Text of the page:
“Life is a very narrow bridge. The important thing is not to be afraid” Rebbe Nachman of Bratslav.
This instantly resonated, especially in the space which I am in at the moment. Life is indeed a narrow bridge, and is sometimes pretty precarious. At the moment I am balancing so many different things across the spectrum of personal, health, well being and professional. How can I find that spot on the narrow bridge where I feel that I am taking enough well-being time without the pressures of tasks intruding into the healing space? How do I deal with all of the things which are piling up for me to carry on my shoulders as I walk along my narrow bridge? How do I keep my eye on the road ahead and avoid slipping down the steep slopes around me?
I am do not mind admitting that I am afraid or anxious. In two weeks time I will be drawn onto the game-show conveyor belt of the Big Checks moving from blood draws to mammo and on to X-ray. Next stop probably ultrasound. Then through the doors of Dr W2 and my score will be given to me. Will I qualify for a bonus round? CT Scan? Bone Scan? MRI? Or will I be allowed to step off the belt and slope away to tally the totals and take stock? Who knows. Of course I am afraid.
It is difficult to take time to relax and build my resilience ahead of these checks while all around me is so incredibly busy. Seeking balance continues to be prominent in my mind. My head is full of such an assortment of competing callings. I am trying to carpe the diem and not to drown precious days in the mundane and the manic. Kirsty reminded me last week to “take time to sniff the orchids”. Indeed, so much is gained from a pause to breathe in simple goodness.
Which takes me back to the narrow bridge I am on. I know that I can’t not be afraid. However, I also know that there are techniques and tricks, which I can muster to minimise fear and distract me, in the same way as I get myself across the suspension bridges in Nepal.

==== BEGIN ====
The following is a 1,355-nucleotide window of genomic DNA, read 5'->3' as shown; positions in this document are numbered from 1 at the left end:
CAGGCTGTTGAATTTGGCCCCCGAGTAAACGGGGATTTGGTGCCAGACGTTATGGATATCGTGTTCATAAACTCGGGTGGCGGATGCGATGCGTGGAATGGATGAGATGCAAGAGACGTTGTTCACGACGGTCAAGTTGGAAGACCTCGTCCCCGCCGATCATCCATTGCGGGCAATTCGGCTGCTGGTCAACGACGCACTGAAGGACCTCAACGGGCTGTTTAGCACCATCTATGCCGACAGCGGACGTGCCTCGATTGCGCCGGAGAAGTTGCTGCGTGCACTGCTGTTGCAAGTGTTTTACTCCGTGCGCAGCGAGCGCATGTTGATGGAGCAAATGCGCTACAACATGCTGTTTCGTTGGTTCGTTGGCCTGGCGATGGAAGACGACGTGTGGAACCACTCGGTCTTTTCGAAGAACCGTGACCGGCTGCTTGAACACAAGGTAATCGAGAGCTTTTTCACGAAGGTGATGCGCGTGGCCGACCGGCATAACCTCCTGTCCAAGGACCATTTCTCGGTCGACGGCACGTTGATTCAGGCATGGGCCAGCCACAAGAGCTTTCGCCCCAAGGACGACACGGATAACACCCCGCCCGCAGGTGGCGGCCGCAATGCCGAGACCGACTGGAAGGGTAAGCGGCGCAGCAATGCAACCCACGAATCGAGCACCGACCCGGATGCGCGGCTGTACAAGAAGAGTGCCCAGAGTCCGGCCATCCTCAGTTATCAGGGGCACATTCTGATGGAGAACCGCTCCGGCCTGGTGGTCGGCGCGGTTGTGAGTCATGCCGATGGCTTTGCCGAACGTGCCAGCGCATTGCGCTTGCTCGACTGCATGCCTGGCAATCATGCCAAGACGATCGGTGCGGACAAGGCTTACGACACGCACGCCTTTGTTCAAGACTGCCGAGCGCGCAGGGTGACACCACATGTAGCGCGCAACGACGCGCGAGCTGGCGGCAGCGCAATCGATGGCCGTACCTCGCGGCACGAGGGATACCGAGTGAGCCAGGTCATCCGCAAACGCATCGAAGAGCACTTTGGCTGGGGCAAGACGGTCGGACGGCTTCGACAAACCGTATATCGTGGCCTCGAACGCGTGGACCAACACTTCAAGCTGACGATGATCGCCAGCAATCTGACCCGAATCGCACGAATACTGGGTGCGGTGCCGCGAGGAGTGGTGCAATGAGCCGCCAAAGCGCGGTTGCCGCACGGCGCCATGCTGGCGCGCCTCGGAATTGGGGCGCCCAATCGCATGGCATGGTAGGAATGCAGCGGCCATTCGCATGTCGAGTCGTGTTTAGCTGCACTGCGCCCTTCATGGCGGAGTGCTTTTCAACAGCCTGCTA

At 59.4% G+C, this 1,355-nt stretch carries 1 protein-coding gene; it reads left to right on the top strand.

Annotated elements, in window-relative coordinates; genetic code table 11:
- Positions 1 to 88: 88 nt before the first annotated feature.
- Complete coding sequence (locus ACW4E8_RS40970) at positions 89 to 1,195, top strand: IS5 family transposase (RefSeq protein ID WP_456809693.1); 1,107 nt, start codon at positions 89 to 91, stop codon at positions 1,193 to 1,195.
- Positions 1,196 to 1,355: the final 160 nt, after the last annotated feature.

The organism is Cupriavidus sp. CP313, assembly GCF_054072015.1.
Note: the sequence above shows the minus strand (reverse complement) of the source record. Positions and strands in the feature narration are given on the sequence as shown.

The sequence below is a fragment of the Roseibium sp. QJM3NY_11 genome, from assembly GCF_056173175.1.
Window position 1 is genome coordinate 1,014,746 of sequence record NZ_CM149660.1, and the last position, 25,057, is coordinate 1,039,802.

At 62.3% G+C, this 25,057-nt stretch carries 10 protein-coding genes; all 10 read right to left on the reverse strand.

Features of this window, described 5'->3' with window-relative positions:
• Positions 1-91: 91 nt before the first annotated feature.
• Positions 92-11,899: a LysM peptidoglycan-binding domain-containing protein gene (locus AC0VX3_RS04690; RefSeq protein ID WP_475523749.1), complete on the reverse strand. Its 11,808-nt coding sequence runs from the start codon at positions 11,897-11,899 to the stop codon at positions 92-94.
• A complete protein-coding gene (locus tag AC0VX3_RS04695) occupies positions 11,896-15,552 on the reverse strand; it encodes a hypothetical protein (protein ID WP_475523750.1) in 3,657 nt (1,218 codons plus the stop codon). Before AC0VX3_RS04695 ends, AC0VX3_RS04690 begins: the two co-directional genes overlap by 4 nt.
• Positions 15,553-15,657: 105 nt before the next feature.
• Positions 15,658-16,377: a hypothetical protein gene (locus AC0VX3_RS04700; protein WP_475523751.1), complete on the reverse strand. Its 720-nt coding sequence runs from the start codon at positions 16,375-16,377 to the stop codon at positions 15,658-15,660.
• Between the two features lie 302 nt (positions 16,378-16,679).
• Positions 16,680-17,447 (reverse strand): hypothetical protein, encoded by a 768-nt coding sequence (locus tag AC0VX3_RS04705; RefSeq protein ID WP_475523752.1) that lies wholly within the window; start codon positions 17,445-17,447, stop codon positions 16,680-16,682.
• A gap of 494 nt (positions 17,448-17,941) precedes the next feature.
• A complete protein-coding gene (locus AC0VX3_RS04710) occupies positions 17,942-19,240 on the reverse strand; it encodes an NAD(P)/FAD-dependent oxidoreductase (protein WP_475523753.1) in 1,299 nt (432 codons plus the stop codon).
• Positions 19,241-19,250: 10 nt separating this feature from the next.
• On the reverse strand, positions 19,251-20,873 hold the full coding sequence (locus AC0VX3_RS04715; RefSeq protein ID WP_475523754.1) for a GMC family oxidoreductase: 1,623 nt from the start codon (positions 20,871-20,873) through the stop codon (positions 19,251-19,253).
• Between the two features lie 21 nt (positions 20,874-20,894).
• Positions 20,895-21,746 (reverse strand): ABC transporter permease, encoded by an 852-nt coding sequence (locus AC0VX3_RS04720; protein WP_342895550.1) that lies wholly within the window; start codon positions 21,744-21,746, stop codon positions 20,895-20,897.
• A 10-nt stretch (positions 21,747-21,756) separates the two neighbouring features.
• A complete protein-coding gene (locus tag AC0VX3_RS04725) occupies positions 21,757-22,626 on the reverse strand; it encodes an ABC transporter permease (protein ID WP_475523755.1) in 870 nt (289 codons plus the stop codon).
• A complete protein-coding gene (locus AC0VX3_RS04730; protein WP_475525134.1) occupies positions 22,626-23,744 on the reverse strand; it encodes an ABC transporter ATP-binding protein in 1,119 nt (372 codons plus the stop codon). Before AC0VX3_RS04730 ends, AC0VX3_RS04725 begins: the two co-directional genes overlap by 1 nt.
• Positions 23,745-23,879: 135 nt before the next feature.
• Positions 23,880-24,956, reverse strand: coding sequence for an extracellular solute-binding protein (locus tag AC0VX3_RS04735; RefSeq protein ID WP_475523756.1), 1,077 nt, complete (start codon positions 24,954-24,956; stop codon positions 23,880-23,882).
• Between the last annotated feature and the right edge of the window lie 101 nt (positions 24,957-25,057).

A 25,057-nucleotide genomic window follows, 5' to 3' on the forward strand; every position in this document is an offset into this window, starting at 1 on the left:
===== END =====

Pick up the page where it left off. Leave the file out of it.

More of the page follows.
The toenail trick is one such. Although my toenails eloped with Taxotere for a bit, they are back if a bit ridged and ugly. Prime material for a bit of bling!
When I developed my wish bucket, toenail art was one of the easier wishes to pick out and realise. The first toenail art I had, I loved. Delicate cherry blossom-like art on my toenails, painstakingly created by a skilled young nail artist. (Now would that not be a great job to have?)
That was the first of many varied toenail art experiences, all of which I have loved perhaps with the exception of the one which should have featured starfish, but more resembled the stars and stripes! I have nothing against the US flag of course, but it would not necessarily be my first choice to sport on my toenails!
Having funky toenails is a very easy indulgence to fulfil and one which brings a disproportionate amount of simple pleasure. The toenail trick guarantees distraction and has resulted in an unexpected amount of attention. Perhaps I am a bit too old for this kind of toenail trivia but I do not care. Toenail art is one of the best tricks in the book to bring things into perspective and bring stillness to calm the vertigo induced by the current dizzying busyness and pre-checks anxiety.
Life is too short not to have funky toenails!
After all, is life not far too short, not to have funky toenails?